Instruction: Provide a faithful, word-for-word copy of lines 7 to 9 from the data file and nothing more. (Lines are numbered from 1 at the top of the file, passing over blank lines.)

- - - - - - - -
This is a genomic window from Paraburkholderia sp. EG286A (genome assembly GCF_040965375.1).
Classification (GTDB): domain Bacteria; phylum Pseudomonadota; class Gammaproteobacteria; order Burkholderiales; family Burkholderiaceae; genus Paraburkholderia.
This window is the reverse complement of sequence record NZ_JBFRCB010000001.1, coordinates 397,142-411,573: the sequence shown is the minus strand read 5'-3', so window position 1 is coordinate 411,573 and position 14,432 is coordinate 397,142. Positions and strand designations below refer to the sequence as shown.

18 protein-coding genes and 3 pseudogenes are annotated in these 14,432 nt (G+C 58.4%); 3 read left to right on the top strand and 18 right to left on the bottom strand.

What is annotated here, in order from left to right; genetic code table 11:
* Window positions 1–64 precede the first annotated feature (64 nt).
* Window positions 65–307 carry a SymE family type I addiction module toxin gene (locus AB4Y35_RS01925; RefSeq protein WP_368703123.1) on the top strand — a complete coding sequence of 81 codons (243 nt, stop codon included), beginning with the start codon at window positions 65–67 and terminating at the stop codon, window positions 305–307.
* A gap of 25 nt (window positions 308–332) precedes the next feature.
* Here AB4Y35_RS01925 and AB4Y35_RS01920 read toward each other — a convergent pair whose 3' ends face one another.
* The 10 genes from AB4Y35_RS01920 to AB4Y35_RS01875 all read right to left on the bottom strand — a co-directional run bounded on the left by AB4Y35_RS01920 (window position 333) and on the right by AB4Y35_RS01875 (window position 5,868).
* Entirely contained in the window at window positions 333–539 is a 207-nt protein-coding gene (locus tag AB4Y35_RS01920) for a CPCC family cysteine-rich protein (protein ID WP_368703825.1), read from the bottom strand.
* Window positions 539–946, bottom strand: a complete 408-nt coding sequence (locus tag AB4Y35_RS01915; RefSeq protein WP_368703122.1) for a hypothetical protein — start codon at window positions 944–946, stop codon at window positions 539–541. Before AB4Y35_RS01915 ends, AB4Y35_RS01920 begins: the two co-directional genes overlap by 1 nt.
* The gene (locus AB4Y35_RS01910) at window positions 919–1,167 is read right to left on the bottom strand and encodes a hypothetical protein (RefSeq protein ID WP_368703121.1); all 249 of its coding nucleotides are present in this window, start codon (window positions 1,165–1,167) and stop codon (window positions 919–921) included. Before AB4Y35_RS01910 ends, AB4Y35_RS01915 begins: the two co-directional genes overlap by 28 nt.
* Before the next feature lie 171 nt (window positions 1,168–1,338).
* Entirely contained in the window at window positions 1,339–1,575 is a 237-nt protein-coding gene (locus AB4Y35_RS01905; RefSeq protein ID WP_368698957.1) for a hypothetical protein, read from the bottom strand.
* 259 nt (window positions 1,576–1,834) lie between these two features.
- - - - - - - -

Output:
* Window positions 65–307 carry a SymE family type I addiction module toxin gene (locus AB4Y35_RS01925; RefSeq protein WP_368703123.1) on the top strand — a complete coding sequence of 81 codons (243 nt, stop codon included), beginning with the start codon at window positions 65–67 and terminating at the stop codon, window positions 305–307.
* A gap of 25 nt (window positions 308–332) precedes the next feature.
* Here AB4Y35_RS01925 and AB4Y35_RS01920 read toward each other — a convergent pair whose 3' ends face one another.